My iPhone let me take this pano of the whole Homfray Lodge scene/

My iPhone let me take this pano of the whole Homfray Lodge scene.

When I awaken later that evening and find it’s finally dark, I go to deck to see the stars. There are none! And I smell smoke.

Morning is pea soup, The sun never appears. We can’t see across the channel. We figure the sunset will be vivid beautiful sunset but the sun just disappears altogether in the ochre haze.  Fortunately, Matt is a good story teller.  He teaches us to hear the individual voices of members of a misplaced family of  alpine Pika,  who have chosen to live at sea level here.  He tells us about fishing “outside” off the Brooks Penninsula. About selling his boat and driving a truck on long hauls. About his take on fish farms.  And about how he just stopped fishing.  “Sometimes a guest goes out there in the channel and hooks a big salmon. I think of everything that fish has gone through. Five years of survival against the odds. Not getting eaten as  a fry, making it all the way out.  And then, just when he’s almost home, ready to spawn,,,,,,,” His voice trails off, he shakes his head.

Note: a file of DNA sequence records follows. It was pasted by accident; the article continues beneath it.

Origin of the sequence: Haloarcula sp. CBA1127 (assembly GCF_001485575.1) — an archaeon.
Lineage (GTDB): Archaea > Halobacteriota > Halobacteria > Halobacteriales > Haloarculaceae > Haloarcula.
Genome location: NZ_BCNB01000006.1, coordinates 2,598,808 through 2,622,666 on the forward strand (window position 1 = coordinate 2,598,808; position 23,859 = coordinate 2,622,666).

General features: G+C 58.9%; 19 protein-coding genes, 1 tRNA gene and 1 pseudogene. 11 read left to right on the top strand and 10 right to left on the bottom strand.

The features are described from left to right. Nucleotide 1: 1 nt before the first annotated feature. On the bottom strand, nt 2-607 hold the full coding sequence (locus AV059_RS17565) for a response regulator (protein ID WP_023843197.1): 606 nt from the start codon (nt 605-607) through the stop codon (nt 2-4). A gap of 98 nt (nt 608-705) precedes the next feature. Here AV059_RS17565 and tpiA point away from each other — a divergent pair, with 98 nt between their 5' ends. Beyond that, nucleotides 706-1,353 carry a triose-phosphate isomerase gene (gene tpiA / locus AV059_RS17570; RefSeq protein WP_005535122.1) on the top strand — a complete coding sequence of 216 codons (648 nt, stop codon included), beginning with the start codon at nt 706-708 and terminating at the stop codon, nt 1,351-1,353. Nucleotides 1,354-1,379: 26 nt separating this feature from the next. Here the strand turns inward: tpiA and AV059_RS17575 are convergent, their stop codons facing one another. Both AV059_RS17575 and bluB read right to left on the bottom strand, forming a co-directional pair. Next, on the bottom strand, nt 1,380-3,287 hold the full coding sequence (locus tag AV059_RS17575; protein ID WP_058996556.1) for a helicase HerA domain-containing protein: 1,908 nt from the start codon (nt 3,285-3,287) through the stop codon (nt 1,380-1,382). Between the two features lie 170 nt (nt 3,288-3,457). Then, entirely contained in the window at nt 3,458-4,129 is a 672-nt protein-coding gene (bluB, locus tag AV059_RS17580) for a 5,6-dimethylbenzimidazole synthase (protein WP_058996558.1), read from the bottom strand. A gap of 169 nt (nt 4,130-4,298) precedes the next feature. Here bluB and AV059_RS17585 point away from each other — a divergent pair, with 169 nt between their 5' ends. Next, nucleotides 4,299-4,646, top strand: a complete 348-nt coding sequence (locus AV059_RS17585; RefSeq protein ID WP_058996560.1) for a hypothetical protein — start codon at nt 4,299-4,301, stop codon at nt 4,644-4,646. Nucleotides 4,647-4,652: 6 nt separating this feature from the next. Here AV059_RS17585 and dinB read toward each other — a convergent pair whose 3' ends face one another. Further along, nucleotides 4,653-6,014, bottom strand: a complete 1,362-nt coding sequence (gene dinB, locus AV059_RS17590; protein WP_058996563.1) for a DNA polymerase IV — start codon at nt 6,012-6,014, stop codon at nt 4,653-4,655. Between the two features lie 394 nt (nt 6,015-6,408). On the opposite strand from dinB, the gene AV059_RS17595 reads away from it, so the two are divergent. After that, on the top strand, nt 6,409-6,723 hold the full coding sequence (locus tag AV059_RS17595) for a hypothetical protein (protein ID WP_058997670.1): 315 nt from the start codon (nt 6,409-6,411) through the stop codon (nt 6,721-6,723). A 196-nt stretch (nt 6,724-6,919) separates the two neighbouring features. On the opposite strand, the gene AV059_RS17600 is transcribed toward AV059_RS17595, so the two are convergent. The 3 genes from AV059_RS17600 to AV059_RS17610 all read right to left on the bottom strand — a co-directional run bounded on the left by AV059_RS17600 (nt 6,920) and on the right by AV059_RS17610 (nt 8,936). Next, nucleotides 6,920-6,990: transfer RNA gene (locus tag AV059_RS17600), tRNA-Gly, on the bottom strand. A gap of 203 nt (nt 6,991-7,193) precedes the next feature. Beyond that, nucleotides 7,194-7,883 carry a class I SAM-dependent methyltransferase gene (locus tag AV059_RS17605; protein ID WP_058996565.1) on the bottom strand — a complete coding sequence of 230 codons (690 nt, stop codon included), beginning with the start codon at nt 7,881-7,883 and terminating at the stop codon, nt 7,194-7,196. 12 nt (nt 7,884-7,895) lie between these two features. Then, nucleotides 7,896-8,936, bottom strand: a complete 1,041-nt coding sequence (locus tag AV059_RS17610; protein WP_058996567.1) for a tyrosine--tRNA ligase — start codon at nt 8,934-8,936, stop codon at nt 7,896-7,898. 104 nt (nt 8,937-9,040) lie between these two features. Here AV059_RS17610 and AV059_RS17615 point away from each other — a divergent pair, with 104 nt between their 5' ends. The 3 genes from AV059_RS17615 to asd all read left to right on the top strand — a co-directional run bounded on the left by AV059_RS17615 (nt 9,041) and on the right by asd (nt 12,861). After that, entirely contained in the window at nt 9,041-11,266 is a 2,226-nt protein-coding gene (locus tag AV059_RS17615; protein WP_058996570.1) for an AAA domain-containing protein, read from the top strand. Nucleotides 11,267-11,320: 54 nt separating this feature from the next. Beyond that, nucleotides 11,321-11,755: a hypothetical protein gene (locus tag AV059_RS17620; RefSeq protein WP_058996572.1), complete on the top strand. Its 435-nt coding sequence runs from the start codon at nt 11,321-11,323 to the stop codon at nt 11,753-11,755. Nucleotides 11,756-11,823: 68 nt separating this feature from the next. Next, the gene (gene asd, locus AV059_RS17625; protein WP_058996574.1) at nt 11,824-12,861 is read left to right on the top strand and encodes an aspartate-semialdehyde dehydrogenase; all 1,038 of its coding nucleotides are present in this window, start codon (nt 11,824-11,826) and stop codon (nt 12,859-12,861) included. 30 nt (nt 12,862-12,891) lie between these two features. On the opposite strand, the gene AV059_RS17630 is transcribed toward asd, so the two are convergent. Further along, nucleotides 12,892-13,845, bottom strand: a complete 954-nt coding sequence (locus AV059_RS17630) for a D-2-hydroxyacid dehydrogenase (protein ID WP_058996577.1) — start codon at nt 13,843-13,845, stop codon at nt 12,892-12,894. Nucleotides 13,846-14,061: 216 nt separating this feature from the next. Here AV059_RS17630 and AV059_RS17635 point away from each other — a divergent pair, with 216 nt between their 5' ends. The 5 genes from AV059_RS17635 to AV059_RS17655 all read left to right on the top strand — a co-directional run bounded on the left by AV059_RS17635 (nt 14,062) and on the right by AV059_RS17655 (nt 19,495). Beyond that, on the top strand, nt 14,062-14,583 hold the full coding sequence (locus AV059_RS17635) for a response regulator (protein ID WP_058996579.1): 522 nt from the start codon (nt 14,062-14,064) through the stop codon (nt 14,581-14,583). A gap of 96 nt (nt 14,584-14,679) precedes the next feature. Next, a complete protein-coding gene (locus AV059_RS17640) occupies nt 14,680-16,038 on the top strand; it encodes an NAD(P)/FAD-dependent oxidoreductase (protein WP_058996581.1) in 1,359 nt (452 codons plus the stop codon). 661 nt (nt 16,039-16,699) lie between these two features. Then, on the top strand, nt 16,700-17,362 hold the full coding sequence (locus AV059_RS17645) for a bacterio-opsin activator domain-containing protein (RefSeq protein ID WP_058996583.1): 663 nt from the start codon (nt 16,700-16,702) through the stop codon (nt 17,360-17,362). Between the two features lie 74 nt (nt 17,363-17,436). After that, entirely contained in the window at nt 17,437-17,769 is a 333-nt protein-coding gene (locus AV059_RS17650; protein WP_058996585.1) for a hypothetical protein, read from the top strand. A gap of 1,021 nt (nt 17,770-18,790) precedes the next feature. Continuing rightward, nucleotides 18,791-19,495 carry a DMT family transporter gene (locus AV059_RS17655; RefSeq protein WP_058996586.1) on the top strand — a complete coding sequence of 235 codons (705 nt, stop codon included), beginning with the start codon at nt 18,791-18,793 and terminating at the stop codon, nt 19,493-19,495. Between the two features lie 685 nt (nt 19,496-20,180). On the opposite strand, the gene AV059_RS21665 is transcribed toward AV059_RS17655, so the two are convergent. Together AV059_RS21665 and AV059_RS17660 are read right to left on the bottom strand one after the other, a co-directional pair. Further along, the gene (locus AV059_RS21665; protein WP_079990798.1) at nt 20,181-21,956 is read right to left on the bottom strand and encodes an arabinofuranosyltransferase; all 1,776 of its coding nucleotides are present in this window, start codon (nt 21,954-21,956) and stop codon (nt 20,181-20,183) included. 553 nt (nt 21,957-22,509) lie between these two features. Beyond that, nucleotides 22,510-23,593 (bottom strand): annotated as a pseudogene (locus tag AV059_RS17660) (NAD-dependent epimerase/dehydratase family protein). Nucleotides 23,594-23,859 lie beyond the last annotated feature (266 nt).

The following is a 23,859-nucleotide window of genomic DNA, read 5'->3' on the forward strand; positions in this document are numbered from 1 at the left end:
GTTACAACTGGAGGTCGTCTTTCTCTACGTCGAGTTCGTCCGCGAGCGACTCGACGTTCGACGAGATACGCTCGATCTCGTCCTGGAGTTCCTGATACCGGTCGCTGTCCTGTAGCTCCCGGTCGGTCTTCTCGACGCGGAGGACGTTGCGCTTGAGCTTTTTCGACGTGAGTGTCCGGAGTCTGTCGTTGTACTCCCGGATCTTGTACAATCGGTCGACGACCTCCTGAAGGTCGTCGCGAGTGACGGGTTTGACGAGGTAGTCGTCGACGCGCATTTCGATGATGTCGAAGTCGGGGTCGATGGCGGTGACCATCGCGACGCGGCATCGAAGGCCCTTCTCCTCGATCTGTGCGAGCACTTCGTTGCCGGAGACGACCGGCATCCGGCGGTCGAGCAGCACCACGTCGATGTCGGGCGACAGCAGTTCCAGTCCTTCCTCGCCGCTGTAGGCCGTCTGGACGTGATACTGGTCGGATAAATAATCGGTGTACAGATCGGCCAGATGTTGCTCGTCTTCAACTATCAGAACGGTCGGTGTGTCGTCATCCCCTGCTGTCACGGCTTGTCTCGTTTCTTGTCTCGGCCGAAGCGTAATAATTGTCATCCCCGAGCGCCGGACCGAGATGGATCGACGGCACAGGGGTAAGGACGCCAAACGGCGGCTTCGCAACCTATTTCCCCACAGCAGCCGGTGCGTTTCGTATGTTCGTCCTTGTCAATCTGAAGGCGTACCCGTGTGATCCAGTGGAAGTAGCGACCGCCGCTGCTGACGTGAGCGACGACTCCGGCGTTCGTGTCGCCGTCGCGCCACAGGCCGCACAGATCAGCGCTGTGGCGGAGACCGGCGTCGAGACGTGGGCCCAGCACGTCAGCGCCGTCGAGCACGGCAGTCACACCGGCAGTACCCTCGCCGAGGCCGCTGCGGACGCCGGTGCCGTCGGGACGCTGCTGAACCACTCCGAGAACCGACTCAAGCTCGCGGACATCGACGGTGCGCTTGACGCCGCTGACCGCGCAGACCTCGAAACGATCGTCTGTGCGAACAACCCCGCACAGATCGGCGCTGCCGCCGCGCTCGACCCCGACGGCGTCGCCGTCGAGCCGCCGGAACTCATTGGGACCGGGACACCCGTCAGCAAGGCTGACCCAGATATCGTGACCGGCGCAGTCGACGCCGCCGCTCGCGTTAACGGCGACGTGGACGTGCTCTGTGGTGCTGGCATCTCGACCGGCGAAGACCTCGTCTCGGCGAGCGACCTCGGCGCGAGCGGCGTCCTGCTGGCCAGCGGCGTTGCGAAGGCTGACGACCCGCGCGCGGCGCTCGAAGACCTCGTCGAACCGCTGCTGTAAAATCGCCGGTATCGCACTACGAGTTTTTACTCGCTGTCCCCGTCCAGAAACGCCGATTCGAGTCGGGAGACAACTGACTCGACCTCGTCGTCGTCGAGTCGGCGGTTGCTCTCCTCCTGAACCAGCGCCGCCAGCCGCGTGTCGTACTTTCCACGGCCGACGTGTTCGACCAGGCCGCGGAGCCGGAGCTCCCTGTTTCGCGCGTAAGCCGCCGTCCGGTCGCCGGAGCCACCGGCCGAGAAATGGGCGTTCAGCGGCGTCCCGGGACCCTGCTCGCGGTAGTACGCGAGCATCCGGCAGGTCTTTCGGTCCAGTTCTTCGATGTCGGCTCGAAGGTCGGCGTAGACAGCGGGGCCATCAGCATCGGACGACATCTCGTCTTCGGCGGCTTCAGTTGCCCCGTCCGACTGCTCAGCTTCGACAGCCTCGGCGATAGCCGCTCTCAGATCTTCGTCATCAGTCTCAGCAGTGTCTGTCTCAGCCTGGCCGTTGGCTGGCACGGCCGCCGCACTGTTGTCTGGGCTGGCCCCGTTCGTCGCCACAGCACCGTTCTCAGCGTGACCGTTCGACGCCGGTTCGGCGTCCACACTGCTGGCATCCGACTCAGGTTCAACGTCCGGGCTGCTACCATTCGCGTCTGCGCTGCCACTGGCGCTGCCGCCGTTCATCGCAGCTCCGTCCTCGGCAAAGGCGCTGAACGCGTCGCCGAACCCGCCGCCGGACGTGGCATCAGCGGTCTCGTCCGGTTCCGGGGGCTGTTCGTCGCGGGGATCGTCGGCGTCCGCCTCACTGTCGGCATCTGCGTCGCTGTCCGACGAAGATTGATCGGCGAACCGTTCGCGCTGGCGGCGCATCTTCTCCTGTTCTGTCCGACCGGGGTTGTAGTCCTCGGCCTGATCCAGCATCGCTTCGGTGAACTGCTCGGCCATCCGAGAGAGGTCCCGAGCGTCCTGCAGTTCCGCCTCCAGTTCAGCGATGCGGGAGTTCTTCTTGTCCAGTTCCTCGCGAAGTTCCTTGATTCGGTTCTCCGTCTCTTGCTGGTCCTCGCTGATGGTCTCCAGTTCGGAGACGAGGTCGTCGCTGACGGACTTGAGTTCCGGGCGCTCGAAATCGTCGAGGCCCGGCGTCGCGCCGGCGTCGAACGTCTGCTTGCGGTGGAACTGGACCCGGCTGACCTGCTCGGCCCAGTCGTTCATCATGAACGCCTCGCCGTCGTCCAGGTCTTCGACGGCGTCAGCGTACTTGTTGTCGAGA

Monday, July 6 Homfray Lodge to Lund 49º58.8’N 124º45.8’W

One hundred eighty fires are blazing around British Columbia. Neighborhoods in Port Hardy have been evacuated. The Spourt Lake fire near Port Alberni grows and grows. But it’s the Pemberton blaze that’s sending its burnt particles down both Toba Inlet and the valleys behind Vancouver.  To escape the choking air, we take off for the open waters of Georgia Strait. On the way out we run into into Mrs. Elephant Seal. She is not quite as ugly, but almost.